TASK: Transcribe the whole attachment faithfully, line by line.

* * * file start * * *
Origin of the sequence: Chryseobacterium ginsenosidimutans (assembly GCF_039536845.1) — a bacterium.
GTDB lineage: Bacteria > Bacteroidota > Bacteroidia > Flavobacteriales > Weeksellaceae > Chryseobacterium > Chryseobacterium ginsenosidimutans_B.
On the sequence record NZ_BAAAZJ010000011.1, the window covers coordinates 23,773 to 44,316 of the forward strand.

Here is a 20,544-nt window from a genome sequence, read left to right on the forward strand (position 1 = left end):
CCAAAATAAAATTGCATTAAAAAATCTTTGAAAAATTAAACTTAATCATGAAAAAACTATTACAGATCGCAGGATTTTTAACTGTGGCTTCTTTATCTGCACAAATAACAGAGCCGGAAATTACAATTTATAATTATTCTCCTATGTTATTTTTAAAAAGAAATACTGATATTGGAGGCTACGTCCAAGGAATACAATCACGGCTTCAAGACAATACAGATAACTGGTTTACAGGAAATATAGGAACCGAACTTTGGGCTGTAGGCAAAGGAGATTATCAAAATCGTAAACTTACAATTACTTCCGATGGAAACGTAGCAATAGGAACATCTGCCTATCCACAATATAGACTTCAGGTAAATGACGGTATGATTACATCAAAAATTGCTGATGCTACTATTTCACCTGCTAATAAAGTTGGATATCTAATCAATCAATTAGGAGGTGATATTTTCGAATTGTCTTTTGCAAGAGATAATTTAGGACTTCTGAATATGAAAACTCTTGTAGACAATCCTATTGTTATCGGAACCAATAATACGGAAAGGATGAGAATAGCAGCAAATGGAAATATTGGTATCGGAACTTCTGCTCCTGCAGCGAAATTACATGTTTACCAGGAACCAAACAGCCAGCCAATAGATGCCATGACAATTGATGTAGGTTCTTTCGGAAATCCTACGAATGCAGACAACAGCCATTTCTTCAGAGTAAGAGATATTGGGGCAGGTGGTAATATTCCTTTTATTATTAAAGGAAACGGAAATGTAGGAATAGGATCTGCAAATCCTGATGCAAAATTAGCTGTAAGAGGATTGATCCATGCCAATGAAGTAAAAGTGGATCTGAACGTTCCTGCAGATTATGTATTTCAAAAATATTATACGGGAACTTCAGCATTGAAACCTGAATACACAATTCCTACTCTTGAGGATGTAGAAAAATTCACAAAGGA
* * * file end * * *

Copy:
Origin of the sequence: Chryseobacterium ginsenosidimutans (assembly GCF_039536845.1) — a bacterium.
GTDB lineage: Bacteria > Bacteroidota > Bacteroidia > Flavobacteriales > Weeksellaceae > Chryseobacterium > Chryseobacterium ginsenosidimutans_B.
On the sequence record NZ_BAAAZJ010000011.1, the window covers coordinates 23,773 to 44,316 of the forward strand.

Here is a 20,544-nt window from a genome sequence, read left to right on the forward strand (position 1 = left end):
CCAAAATAAAATTGCATTAAAAAATCTTTGAAAAATTAAACTTAATCATGAAAAAACTATTACAGATCGCAGGATTTTTAACTGTGGCTTCTTTATCTGCACAAATAACAGAGCCGGAAATTACAATTTATAATTATTCTCCTATGTTATTTTTAAAAAGAAATACTGATATTGGAGGCTACGTCCAAGGAATACAATCACGGCTTCAAGACAATACAGATAACTGGTTTACAGGAAATATAGGAACCGAACTTTGGGCTGTAGGCAAAGGAGATTATCAAAATCGTAAACTTACAATTACTTCCGATGGAAACGTAGCAATAGGAACATCTGCCTATCCACAATATAGACTTCAGGTAAATGACGGTATGATTACATCAAAAATTGCTGATGCTACTATTTCACCTGCTAATAAAGTTGGATATCTAATCAATCAATTAGGAGGTGATATTTTCGAATTGTCTTTTGCAAGAGATAATTTAGGACTTCTGAATATGAAAACTCTTGTAGACAATCCTATTGTTATCGGAACCAATAATACGGAAAGGATGAGAATAGCAGCAAATGGAAATATTGGTATCGGAACTTCTGCTCCTGCAGCGAAATTACATGTTTACCAGGAACCAAACAGCCAGCCAATAGATGCCATGACAATTGATGTAGGTTCTTTCGGAAATCCTACGAATGCAGACAACAGCCATTTCTTCAGAGTAAGAGATATTGGGGCAGGTGGTAATATTCCTTTTATTATTAAAGGAAACGGAAATGTAGGAATAGGATCTGCAAATCCTGATGCAAAATTAGCTGTAAGAGGATTGATCCATGCCAATGAAGTAAAAGTGGATCTGAACGTTCCTGCAGATTATGTATTTCAAAAATATTATACGGGAACTTCAGCATTGAAACCTGAATACACAATTCCTACTCTTGAGGATGTAGAAAAATTCACAAAGGA